How governments in Asia Pacific can accelerate digitalisation for SMBs 

Asia Pacific is a hotbed of innovation, especially among young entrepreneurs brimming with new products, concepts, and ideas. Even established small and medium-sized businesses want to innovate by adopting technologies like artificial intelligence (AI), automation, and digital payments into their operations.

But adopting new technologies and digital tools can be difficult for many SMBs. Investments in hardware and software can strain smaller budgets, while some companies may lack the skills or know-how to implement new technologies effectively.

With SMBs forming 95 percent of all businesses in Asia Pacific and employing over half of local workforces, helping them to digitalise can massively uplift local economies. We believe governments, through public-private partnerships, are best placed to do so. By creating the right conditions for digital transformation, SMBs can enjoy increased competitiveness, better operational efficiency and resilience, drive job creation and economic prosperity.

Together with the global consultancy Kearney, we studied how governments around the world have stepped up to support SMBs in their digitalisation journey, often in collaboration with the private sector. 


Overcoming challenges

The adoption of digital payments is a key enabler of SMB digitalisation. During the pandemic, having an online presence helped businesses be more resilient and even unlock a new source of growth.

A key hardware and software tool for any business is the point of sale (PoS) system, which handles digital payments and keeps track of inventories. When Vietnamese farmers and agricultural SMBs wanted to grow their businesses and modernise their sales capabilities, the country’s Ministry of Industry and Trade partnered with Visa to find an easy and effective solution that would rapidly allow new merchant onboarding and use mobile devices as PoS terminals without the need for additional hardware.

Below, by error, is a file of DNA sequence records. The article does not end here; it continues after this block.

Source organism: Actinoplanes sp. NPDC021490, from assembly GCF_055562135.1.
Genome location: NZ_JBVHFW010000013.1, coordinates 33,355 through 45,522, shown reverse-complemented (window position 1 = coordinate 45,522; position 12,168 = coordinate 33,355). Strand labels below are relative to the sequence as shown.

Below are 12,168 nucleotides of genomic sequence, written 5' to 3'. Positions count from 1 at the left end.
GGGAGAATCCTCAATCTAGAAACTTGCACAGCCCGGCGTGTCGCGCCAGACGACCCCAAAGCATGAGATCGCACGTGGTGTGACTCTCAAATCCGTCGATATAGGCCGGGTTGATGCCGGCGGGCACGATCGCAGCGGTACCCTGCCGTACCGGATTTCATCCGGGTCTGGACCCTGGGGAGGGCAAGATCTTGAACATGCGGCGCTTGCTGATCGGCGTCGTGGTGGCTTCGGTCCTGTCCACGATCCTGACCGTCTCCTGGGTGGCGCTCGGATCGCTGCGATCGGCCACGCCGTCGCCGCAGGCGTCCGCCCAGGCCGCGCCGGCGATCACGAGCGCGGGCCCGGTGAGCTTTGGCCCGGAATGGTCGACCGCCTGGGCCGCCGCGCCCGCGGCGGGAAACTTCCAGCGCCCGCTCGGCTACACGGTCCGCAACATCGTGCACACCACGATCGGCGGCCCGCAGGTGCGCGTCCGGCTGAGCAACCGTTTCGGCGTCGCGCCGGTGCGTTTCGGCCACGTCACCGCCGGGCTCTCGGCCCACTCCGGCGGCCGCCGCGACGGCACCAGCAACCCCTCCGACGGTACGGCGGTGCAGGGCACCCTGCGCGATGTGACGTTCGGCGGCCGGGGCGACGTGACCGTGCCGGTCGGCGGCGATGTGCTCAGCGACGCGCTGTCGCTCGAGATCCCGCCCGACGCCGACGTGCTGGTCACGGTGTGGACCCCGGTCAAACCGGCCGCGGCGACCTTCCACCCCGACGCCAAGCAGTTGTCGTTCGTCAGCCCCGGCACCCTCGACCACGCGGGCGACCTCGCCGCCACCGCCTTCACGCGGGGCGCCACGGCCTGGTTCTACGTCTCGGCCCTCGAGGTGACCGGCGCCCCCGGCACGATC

The benefits of PoS system are not limited to payments processing and inventory management. Our report also noted that a PoS system can be an important enabler for SMBs to access financing. Digital payments data obtained from PoS transactions can be used by fintech companies to analyse companies’ credit risk when applying for loans. 

We are heartened to see governments in Asia recognising the importance of digital payments and digital technologies, such as the PoS, in catalysing economic activity and helping SMBs gain access to them. Malaysia, for example, established a fund to help small entrepreneurs and businesses acquire PoS systems, which led to the doubling of the number of terminals from 2014 to 2018. 

Other incentives in the region include Australia’s Technology Investment Boost programme, which allows small businesses to claim a 20% tax deduction for expenses on digital technology up to a certain amount.


No SMB left behind

While SMBs have largely recognised that the path to commercial sustainability is digitalisation, it is important to not let others be left behind. As digital payments displace cash, the reach of the informal economy, where many SMBs still operate, will continue to shrink. 

Governments’ own adoption of digital payments in procurement and disbursements has been shown to encourage SMBs to join the formal sector as it broadens their access to bigger commercial opportunities. India’s Government e-Marketplace (GeM) rapidly increased the number of suppliers to the government from only 3,000 suppliers before its launch to almost 4 million in FY21-22, facilitating the integration of many SMBs into the government digital procurement system.

We believe there is tremendous room for governments and leaders in the payments ecosystem to work together to develop policies that support the conditions to accelerate SMB digitalisation. 

The stakes are high in advancing digitalisation for SMBs given their central role in Asia’s economies. Micro, small and medium businesses in Asia account for an average 97% of all enterprises and 69% of the national labour force. We believe the examples cited above are only scratching the surface of what public and private sector collaboration can do to drive the digitalisation of the SMB sector and we are excited to explore what more we can achieve going forward. 

Discover more SMB insights by accessing Visa’s research paper:

Unlocking Growth Opportunities for SMBs with Digital Payments